Politician Elvin R. Caldwell Sr. was born on April 11, 1919 in Denver, Colorado. Raised in Five Points, Denver’s predominantly black community, Caldwell was one of 12 children in his family. After graduating from Eastside High School in 1937, Caldwell earned a track scholarship to the University of Colorado and then transferred to the University of Denver, graduating in 1941.
During World War II Caldwell worked as a Chief Statistician for the Remington Arms Company. This munitions manufacturer had 19,500 employees and produced 6.5 million rounds a day during the height of the conflict. After the end of the war, many Denver blacks who had been employed in the war economy were displaced and faced issues of racial discrimination from the larger community. This discriminatory environment led Caldwell into local politics.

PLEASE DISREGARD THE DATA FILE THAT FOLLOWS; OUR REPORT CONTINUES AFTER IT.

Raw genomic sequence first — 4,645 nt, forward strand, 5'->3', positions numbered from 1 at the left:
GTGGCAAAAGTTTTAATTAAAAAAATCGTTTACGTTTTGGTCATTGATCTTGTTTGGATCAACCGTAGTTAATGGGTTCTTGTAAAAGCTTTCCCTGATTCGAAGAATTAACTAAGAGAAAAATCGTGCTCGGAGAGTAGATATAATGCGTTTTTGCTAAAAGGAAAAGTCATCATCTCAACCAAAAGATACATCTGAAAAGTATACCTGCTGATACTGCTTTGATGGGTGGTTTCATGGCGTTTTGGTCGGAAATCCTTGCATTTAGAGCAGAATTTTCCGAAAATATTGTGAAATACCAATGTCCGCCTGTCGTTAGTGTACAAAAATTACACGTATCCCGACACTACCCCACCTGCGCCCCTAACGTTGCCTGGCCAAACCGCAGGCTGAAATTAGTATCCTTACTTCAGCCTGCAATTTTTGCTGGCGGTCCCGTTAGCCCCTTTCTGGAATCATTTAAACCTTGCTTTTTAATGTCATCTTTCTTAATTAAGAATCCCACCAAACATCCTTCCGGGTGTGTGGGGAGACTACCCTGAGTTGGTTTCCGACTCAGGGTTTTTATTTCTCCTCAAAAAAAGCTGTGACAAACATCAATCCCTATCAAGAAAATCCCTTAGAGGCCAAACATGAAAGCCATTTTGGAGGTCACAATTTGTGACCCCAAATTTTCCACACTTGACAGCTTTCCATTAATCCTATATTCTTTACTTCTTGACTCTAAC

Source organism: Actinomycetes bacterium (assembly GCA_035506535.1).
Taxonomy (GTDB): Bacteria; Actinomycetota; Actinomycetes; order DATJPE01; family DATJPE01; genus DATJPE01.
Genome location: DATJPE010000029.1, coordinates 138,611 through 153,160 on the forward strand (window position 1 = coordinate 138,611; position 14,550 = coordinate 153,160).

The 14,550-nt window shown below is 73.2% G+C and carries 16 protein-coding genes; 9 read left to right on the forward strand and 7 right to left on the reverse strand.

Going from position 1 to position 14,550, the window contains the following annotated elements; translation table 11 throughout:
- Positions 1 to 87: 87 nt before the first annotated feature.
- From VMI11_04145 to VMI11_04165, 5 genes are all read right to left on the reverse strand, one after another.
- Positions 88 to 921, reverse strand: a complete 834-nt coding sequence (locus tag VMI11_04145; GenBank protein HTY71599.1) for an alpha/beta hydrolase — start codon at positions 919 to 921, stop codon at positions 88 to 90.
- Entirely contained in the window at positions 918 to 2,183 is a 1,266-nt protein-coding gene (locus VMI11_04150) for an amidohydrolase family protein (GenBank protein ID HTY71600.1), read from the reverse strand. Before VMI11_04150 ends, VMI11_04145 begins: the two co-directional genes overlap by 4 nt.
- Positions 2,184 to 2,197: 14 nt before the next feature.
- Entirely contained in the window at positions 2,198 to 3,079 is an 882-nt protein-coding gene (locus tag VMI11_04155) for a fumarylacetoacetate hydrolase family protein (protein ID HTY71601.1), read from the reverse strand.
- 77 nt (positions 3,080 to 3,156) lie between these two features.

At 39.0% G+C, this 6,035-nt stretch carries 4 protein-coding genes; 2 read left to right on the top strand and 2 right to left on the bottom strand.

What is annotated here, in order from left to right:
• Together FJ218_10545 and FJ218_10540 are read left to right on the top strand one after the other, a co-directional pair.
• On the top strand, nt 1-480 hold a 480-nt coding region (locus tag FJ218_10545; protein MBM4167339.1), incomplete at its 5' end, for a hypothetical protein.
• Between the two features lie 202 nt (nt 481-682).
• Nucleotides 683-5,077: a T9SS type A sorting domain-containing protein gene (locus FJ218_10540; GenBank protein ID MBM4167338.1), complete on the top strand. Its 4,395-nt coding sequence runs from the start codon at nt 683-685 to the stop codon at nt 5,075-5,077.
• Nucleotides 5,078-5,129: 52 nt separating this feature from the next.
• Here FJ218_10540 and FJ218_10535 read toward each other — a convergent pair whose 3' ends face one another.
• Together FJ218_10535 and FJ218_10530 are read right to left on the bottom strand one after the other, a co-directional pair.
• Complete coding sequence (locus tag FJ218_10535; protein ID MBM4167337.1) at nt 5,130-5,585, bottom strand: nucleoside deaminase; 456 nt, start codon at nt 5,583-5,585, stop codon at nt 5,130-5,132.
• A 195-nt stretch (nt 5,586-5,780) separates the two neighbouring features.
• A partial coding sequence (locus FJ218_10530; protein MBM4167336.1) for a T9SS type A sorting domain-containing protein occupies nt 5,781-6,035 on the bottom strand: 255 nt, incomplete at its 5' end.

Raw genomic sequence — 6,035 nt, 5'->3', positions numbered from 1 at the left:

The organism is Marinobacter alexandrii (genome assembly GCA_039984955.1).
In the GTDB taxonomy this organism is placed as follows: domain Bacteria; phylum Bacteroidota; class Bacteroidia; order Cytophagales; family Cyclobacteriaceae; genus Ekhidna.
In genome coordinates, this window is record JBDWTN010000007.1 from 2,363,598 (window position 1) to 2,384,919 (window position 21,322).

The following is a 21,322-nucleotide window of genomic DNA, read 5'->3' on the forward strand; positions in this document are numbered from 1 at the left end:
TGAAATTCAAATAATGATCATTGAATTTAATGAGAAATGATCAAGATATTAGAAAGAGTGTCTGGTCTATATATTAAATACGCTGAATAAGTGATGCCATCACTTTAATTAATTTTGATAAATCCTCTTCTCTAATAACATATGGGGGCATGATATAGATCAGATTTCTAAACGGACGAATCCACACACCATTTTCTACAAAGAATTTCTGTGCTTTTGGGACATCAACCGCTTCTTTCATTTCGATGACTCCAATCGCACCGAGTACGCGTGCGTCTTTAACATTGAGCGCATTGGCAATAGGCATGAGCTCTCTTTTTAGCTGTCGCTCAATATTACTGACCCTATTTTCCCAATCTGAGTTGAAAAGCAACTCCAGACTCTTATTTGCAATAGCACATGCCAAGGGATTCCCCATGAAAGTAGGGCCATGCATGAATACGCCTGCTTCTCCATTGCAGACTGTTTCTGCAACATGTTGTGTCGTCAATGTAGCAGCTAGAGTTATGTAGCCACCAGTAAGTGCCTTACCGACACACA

In 1950 Caldwell, then 31, was elected to the Colorado House of Representatives as a Democrat. Caldwell remained a member of the House until 1955. During his time in the legislature, he served on the House Services, Railroads, and Appropriations committees. In 1955, Caldwell was elected to the Denver City Council after facing six primary opponents for the position. With his election Caldwell became the first African American to hold a city council seat west of the Mississippi. He was also elected council president five times.
Through his time as a Denver city councilmember, Caldwell fought vigorously for equal opportunity in housing and employment. In reaction to the postwar federal programs that largely ignored access to home mortgages to blacks, Caldwell supported funding for the Skyline Urban Renewal Project and for the Denver General Hospital Facility, both seen as projects that improved life for Denver’s minority communities. Caldwell also led efforts to pass the Fair Employment Practices Act in Colorado. This measure immediately provided employment opportunities within Denver’s law enforcement and judiciary, which had previously barred nonwhites from participating. Caldwell’s last